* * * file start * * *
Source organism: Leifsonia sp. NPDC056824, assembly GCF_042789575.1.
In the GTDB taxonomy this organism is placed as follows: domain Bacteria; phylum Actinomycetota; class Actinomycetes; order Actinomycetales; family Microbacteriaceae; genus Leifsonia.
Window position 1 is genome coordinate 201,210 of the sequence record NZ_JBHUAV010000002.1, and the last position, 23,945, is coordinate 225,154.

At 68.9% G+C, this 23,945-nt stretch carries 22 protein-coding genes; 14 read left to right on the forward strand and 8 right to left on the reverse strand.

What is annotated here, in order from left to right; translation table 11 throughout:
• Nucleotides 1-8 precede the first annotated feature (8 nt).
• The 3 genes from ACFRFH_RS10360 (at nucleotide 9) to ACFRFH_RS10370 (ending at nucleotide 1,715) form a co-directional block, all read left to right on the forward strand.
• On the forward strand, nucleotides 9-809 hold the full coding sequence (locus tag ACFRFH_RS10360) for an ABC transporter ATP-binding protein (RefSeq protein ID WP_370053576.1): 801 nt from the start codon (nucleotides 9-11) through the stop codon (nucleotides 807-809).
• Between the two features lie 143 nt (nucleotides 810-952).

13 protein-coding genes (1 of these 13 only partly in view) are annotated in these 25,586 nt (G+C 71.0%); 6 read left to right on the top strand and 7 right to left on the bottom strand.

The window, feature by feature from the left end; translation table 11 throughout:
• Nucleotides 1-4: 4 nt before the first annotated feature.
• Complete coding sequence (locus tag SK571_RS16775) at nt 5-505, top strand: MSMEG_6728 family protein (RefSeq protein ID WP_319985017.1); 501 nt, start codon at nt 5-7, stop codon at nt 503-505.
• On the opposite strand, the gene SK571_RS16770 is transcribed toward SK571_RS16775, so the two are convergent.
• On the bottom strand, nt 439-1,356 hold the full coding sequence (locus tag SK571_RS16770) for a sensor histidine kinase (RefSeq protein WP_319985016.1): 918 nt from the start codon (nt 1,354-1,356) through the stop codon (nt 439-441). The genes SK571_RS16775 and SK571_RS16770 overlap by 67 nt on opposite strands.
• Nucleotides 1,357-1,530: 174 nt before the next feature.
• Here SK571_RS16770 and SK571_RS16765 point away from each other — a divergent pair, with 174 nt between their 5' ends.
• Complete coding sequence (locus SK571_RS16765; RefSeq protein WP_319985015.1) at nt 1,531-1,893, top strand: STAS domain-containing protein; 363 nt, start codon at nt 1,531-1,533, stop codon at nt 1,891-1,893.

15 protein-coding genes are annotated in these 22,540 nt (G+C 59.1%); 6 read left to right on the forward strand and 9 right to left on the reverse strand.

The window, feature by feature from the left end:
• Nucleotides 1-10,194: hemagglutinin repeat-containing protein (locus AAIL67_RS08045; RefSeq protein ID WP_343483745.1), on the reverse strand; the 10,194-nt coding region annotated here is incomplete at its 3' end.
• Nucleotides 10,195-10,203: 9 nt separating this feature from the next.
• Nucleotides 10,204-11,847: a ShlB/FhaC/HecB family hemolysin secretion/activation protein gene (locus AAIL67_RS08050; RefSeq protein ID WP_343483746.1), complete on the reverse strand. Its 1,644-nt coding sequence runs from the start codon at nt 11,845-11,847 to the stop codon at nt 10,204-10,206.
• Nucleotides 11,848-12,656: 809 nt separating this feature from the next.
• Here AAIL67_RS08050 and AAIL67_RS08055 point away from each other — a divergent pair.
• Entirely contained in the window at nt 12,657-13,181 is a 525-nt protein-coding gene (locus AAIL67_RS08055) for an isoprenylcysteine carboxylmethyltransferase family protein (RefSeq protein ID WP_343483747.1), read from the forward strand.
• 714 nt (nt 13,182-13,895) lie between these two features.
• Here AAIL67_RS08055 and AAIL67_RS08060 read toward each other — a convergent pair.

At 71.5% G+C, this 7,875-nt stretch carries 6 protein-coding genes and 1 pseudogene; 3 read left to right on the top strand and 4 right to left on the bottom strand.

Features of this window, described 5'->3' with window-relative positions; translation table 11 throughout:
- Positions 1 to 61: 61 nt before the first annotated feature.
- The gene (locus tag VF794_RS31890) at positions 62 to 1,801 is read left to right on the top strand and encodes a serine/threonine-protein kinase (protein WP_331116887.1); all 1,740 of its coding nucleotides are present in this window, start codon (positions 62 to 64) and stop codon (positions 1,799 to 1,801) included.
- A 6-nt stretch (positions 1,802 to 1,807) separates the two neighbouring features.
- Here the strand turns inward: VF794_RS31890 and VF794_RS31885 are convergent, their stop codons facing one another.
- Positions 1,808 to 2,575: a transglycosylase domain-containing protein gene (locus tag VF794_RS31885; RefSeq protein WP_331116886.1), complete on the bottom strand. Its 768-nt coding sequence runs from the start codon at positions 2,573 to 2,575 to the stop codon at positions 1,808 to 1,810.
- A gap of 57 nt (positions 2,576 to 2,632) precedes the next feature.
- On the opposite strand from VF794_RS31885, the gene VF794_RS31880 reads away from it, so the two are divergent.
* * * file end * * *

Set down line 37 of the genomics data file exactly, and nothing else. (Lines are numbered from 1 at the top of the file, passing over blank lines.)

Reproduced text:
- On the opposite strand from VF794_RS31885, the gene VF794_RS31880 reads away from it, so the two are divergent.